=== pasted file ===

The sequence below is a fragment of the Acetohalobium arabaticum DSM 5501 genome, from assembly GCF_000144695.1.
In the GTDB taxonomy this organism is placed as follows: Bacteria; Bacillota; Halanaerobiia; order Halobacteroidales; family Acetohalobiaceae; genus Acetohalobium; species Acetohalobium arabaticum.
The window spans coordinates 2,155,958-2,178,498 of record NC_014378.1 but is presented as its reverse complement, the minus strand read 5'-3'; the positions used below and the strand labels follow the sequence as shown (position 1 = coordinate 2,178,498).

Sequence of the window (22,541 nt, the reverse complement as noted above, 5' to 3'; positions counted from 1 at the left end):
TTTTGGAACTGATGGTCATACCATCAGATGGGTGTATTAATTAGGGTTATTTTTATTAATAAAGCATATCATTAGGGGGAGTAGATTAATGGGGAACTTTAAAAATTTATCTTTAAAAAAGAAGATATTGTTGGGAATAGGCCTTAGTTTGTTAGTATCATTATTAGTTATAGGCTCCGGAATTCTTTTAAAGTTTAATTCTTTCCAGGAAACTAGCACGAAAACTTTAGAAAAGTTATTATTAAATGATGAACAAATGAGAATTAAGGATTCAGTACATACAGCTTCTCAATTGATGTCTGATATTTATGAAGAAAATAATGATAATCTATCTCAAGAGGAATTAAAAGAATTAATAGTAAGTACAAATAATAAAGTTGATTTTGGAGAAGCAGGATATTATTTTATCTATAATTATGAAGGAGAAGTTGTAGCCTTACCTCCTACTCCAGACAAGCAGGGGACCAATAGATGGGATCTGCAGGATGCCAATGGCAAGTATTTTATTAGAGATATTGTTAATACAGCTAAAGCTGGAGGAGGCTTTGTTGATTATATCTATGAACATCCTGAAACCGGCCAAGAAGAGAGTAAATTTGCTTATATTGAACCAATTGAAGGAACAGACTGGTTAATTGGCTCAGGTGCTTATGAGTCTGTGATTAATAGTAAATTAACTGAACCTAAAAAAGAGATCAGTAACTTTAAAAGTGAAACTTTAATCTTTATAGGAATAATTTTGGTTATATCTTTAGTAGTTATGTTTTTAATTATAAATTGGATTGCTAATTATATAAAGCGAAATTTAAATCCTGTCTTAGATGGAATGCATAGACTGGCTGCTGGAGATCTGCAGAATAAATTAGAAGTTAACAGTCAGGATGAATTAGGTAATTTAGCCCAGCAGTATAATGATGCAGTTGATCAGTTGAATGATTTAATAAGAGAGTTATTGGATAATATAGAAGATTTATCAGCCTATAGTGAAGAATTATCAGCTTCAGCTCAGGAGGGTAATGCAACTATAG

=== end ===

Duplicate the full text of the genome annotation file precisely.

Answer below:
The sequence below is a fragment of the Acetohalobium arabaticum DSM 5501 genome, from assembly GCF_000144695.1.
In the GTDB taxonomy this organism is placed as follows: Bacteria; Bacillota; Halanaerobiia; order Halobacteroidales; family Acetohalobiaceae; genus Acetohalobium; species Acetohalobium arabaticum.
The window spans coordinates 2,155,958-2,178,498 of record NC_014378.1 but is presented as its reverse complement, the minus strand read 5'-3'; the positions used below and the strand labels follow the sequence as shown (position 1 = coordinate 2,178,498).

Sequence of the window (22,541 nt, the reverse complement as noted above, 5' to 3'; positions counted from 1 at the left end):
TTTTGGAACTGATGGTCATACCATCAGATGGGTGTATTAATTAGGGTTATTTTTATTAATAAAGCATATCATTAGGGGGAGTAGATTAATGGGGAACTTTAAAAATTTATCTTTAAAAAAGAAGATATTGTTGGGAATAGGCCTTAGTTTGTTAGTATCATTATTAGTTATAGGCTCCGGAATTCTTTTAAAGTTTAATTCTTTCCAGGAAACTAGCACGAAAACTTTAGAAAAGTTATTATTAAATGATGAACAAATGAGAATTAAGGATTCAGTACATACAGCTTCTCAATTGATGTCTGATATTTATGAAGAAAATAATGATAATCTATCTCAAGAGGAATTAAAAGAATTAATAGTAAGTACAAATAATAAAGTTGATTTTGGAGAAGCAGGATATTATTTTATCTATAATTATGAAGGAGAAGTTGTAGCCTTACCTCCTACTCCAGACAAGCAGGGGACCAATAGATGGGATCTGCAGGATGCCAATGGCAAGTATTTTATTAGAGATATTGTTAATACAGCTAAAGCTGGAGGAGGCTTTGTTGATTATATCTATGAACATCCTGAAACCGGCCAAGAAGAGAGTAAATTTGCTTATATTGAACCAATTGAAGGAACAGACTGGTTAATTGGCTCAGGTGCTTATGAGTCTGTGATTAATAGTAAATTAACTGAACCTAAAAAAGAGATCAGTAACTTTAAAAGTGAAACTTTAATCTTTATAGGAATAATTTTGGTTATATCTTTAGTAGTTATGTTTTTAATTATAAATTGGATTGCTAATTATATAAAGCGAAATTTAAATCCTGTCTTAGATGGAATGCATAGACTGGCTGCTGGAGATCTGCAGAATAAATTAGAAGTTAACAGTCAGGATGAATTAGGTAATTTAGCCCAGCAGTATAATGATGCAGTTGATCAGTTGAATGATTTAATAAGAGAGTTATTGGATAATATAGAAGATTTATCAGCCTATAGTGAAGAATTATCAGCTTCAGCTCAGGAGGGTAATGCAACTATAG